The term “HVAC” stands for “heating, ventilation, and air conditioning” – three integral systems in every home and business. While HVAC home systems and commercial HVAC systems differ in a few ways, their primary purpose is the same: To keep us safe and comfortable in our homes and workplaces, regardless of the temperature outside.
Let’s take a closer look at the specific components that make up HVAC systems, as well as how these elements differ in residential and commercial settings.
What Is Included in a Residential HVAC System?
A complete residential HVAC system consists of a heating unit, a ventilation system, and an air conditioning unit. Additional components may include air filtration and cleaning elements. The heating portion of the system typically consists of a boiler or furnace. If the system uses forced air, ductwork is necessary to provide heat throughout the home. Otherwise, a network of pipes will deliver hot water or steam throughout the building to heat it. The home’s water system may also be connected to the HVAC system to provide hot water to bathrooms and kitchens.
The ventilation part of an HVAC system can be natural or forced, although the latter is most common. While natural ventilation systems simply let air exit the home, forced varieties are often used to clean the air in addition to circulating it throughout the building.
A home’s air conditioning system is used to remove heat from the inside of the house during the warmer months of the year. There are several types of air conditioning systems, including central air conditioning, ductless air conditioning, and window AC units. The setup you choose will largely depend on your home’s construction. For example, if you don’t have existing ductwork, you might opt for ductless AC or window units.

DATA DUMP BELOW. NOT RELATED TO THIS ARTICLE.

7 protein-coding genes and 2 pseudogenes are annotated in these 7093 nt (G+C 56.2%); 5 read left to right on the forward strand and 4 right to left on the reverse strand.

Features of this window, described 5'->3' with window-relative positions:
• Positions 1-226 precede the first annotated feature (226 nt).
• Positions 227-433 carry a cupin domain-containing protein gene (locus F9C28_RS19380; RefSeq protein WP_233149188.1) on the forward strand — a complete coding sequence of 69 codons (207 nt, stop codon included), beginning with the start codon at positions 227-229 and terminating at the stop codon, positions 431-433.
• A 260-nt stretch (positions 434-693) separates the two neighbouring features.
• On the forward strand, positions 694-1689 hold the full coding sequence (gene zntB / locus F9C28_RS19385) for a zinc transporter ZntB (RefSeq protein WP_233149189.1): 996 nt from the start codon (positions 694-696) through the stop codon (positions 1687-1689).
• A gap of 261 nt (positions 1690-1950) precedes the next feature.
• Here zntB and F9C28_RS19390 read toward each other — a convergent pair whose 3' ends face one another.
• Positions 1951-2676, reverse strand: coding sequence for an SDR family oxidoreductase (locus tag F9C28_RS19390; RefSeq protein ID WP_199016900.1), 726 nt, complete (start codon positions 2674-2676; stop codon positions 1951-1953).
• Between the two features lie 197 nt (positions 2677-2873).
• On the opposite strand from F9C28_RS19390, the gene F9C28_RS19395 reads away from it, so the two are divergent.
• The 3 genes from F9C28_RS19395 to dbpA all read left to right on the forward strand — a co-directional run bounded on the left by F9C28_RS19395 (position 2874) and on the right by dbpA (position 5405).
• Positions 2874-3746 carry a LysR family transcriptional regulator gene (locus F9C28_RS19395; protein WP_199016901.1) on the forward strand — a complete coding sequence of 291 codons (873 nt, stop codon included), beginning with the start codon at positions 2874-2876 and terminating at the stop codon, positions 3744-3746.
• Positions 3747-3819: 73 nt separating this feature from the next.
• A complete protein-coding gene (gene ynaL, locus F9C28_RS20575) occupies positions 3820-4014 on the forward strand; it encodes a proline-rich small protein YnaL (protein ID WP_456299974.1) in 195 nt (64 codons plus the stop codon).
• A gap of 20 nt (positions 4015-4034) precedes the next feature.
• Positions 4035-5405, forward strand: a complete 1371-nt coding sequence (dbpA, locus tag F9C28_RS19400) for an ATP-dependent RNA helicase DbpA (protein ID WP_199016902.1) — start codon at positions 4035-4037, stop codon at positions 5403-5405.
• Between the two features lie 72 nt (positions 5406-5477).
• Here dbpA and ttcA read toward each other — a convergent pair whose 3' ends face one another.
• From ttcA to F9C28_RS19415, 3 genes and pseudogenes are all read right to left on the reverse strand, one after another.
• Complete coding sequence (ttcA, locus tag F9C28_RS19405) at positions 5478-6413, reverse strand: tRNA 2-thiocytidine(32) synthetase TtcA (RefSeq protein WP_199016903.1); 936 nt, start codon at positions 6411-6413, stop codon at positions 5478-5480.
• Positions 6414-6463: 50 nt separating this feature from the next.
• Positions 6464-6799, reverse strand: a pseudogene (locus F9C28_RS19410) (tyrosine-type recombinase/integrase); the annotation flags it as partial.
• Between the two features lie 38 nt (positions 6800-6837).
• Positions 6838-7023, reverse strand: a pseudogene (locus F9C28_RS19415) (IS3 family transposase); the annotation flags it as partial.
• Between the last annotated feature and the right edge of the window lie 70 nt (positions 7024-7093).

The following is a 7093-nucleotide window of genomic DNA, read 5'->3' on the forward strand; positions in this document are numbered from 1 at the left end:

Installing a complete HVAC system in the home usually allows all three components to be controlled through one interface. This is beneficial, as it eliminates the need for separate controllers and thermostats for each individual component. Additionally, an integrated HVAC setup guarantees that the different units do not work against each other.
What Is Included in a Commercial HVAC System?
Offices, schools, stores, restaurants, factories, churches, hospitals, and other commercial buildings benefit from complete HVAC systems as well. However, these systems differ from those in residential homes, as they serve larger spaces and more people. Additionally, HVAC systems for commercial buildings are also typically located on the roof of the building. This protects the equipment from vandalism, utilizes unused space, and allows HVAC technicians to access the components with ease.
Residential HVAC systems usually have an indoor evaporator and an outdoor compressor. However, in a commercial building, both units are combined into a single rooftop air conditioner and generally use multiple thermostats. This allows the temperature in different parts of the building to be regulated as needed. The last major difference in commercial HVAC systems is that they consist of modules, as opposed to standalone residential setups. These modules allow flexibility in increasing or reducing heating and cooling capacities.
Looking for High-Quality HVAC Service and Repair? Smith and Co Can Help
If you’re in need of a new HVAC system for your home or commercial building, look to Smith & Company HVAC. Our HVAC technicians specialize in both commercial and residential systems and can help you choose a setup that meets your unique needs and specifications. Plus, we install, clean, inspect, and maintain all types of HVAC equipment and can identify and repair any problems you may experience.
For more information about our services, contact Smith & Company today at (410) 972-9343. We look forward to speaking with you!